|Title:||Five-year survival after surgery in nonagenarian patients||Authors:||Fariña Castro, Roberto
Roque Castellano, Cristina
Marchena Gómez, Joaquín
Rodríguez Pérez, Aurelio
|UNESCO Clasification:||320107 Geriatría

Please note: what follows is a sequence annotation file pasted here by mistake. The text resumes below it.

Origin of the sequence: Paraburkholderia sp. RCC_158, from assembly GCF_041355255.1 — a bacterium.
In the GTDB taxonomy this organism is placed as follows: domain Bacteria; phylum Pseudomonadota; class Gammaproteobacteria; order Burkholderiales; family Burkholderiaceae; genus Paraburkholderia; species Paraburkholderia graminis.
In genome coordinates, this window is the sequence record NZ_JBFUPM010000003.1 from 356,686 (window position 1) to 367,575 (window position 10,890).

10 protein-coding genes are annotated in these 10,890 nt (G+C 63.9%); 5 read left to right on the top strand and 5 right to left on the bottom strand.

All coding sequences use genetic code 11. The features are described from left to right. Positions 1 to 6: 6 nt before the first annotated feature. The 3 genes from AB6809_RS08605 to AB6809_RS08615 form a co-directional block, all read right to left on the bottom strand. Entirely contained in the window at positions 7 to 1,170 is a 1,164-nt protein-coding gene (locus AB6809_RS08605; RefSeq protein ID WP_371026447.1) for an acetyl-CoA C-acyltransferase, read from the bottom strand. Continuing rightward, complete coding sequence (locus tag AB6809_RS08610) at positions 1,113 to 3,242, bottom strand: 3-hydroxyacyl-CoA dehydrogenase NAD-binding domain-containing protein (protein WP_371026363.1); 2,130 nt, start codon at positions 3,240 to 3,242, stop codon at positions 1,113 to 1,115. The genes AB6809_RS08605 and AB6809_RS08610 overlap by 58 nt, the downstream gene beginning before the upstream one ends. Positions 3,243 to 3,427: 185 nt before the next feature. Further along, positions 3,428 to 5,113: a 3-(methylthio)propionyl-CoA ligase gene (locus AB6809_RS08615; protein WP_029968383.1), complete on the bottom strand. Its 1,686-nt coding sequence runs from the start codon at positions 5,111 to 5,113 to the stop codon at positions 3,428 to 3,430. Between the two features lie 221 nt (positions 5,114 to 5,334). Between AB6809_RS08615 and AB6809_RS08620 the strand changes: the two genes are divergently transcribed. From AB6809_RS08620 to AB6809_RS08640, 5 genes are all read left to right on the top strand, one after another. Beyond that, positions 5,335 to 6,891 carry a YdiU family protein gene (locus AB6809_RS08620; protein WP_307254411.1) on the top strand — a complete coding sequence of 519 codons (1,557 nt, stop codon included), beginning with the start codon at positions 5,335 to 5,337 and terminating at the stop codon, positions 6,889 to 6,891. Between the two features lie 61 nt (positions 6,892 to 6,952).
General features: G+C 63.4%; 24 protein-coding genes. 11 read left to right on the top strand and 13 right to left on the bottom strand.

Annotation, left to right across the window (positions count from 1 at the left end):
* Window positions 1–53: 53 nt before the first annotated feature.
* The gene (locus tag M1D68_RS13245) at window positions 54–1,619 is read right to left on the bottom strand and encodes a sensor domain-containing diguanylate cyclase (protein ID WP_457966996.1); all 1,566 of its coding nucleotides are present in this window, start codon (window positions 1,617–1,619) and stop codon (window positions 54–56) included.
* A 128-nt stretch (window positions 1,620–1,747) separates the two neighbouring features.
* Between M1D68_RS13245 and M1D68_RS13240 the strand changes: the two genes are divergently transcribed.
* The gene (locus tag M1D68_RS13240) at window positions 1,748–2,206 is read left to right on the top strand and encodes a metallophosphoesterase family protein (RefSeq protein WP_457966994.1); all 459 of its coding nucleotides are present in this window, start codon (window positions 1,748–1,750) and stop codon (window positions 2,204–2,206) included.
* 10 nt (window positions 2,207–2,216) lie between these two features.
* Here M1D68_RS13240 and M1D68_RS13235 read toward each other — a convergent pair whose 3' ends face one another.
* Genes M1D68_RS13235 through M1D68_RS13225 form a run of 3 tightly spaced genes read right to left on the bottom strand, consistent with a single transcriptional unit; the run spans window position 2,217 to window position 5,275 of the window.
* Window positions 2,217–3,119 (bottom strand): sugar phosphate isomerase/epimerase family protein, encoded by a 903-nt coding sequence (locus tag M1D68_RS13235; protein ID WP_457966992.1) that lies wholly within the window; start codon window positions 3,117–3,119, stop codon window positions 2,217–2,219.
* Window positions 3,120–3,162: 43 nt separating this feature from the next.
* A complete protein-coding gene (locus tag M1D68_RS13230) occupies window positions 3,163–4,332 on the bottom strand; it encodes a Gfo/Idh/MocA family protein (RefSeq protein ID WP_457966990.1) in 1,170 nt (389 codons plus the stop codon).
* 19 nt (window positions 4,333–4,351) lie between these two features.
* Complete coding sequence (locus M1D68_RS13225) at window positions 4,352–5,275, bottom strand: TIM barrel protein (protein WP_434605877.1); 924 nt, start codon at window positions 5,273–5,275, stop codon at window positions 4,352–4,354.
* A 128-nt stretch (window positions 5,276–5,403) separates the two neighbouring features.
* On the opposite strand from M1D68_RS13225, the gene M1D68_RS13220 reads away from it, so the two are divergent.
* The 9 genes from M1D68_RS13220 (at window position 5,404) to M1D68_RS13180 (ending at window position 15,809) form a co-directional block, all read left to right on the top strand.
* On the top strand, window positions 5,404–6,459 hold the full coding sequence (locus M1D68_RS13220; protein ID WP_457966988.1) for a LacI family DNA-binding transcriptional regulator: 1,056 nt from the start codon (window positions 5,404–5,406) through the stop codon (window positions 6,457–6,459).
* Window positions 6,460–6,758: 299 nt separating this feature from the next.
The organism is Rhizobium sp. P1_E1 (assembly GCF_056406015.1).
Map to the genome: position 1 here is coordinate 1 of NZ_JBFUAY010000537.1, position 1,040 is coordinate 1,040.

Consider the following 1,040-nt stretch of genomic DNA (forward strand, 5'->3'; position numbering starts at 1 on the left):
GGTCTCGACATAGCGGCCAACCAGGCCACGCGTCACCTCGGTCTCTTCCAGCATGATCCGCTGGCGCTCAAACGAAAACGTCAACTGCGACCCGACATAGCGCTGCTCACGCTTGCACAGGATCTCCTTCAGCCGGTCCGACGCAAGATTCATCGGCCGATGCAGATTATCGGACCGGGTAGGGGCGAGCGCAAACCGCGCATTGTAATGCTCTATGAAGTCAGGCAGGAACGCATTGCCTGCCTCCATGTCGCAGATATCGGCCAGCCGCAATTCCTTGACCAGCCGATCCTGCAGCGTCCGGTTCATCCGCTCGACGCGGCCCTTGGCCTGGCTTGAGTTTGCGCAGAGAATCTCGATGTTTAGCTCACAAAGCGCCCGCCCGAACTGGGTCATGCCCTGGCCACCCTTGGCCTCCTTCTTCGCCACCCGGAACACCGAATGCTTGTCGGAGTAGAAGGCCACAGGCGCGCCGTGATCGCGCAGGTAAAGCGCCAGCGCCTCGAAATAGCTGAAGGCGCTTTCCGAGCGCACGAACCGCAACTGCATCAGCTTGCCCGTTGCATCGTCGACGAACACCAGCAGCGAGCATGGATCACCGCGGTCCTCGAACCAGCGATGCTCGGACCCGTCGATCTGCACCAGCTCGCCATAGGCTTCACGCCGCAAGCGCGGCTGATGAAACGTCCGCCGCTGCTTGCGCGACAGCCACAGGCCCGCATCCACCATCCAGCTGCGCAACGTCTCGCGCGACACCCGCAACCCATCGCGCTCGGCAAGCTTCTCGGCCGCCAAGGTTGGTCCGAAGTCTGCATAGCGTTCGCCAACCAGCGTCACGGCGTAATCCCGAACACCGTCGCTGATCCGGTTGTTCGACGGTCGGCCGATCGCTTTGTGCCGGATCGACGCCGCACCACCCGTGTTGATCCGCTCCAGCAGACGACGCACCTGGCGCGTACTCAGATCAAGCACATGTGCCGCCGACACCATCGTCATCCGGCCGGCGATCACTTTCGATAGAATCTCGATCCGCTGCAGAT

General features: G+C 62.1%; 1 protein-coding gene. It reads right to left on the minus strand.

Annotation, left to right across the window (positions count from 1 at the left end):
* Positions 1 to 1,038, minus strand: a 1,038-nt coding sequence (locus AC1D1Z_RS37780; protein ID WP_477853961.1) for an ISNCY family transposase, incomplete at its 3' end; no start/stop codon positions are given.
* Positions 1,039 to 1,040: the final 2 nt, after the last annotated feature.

|Issue Date:||2017||Journal:||Geriatrics and Gerontology International||Abstract:||Aim: In countries with longer life expectancies, the nonagenarian population is increasing. Therefore, there is greater demand for healthcare, including surgical procedures. The aim of the present study was to determine the outcomes of surgery carried out on nonagenarians in terms of long-term survival after the procedure. Methods: We carried out a cross-longitudinal study on a cohort of 159 nonagenarian patients, who underwent a non-cardiac, non-traumatic surgical procedure in our institution between January 1999 and December 2011. The following variables were recorded: sociodemographic characteristics, American Society of Anesthesiologists score, Charlson Comorbidity Index, surgical site, postoperative complications, operative mortality and long-term survival. The output variable was long-term survival. Results: Of the 159 patients,99 women (62%) and 60 men (38%), with a mean age of 91.8 years (SD ± 2.0 years), 44 cases were operations for malignant disorders (28%), 117 cases (74%) under emergency conditions and 42 cases (26%) were elective treatments. The operative mortality was 29%, 4.8% for elective surgery and 37.6% for emergency surgery (P < 0.001). The postoperative complication rate, including death, was 60%. The probability of survival at 1, 3, and 5 years was 59.6%, 35.8% and 24.1%, respectively. In multivariate analysis, American Society of Anesthesiologists score (HR 2.07, 95% CI 1.58–2.72), emergency surgery (HR 1.64, 95% CI 1.05–2.57) and postoperative medical complications (HR 2.58, 95% CI 1.73–3.85) were independently related to 5-year survival. Conclusions: These findings support the perioperative safety of elective general surgery in nonagenarian patients. In selected nonagenarian patients with no cognitive impairment, surgery must not be denied. These data might be useful for surgical decision-making or informed consent for nonagerians.||URI:||http://hdl.handle.net/10553/35335||ISSN:||1444-1586||DOI:||10.1111/ggi.13081||Source:||Geriatrics and Gerontology International [ISSN 1444-1586], v. 17 (12), p. 2389-2395|
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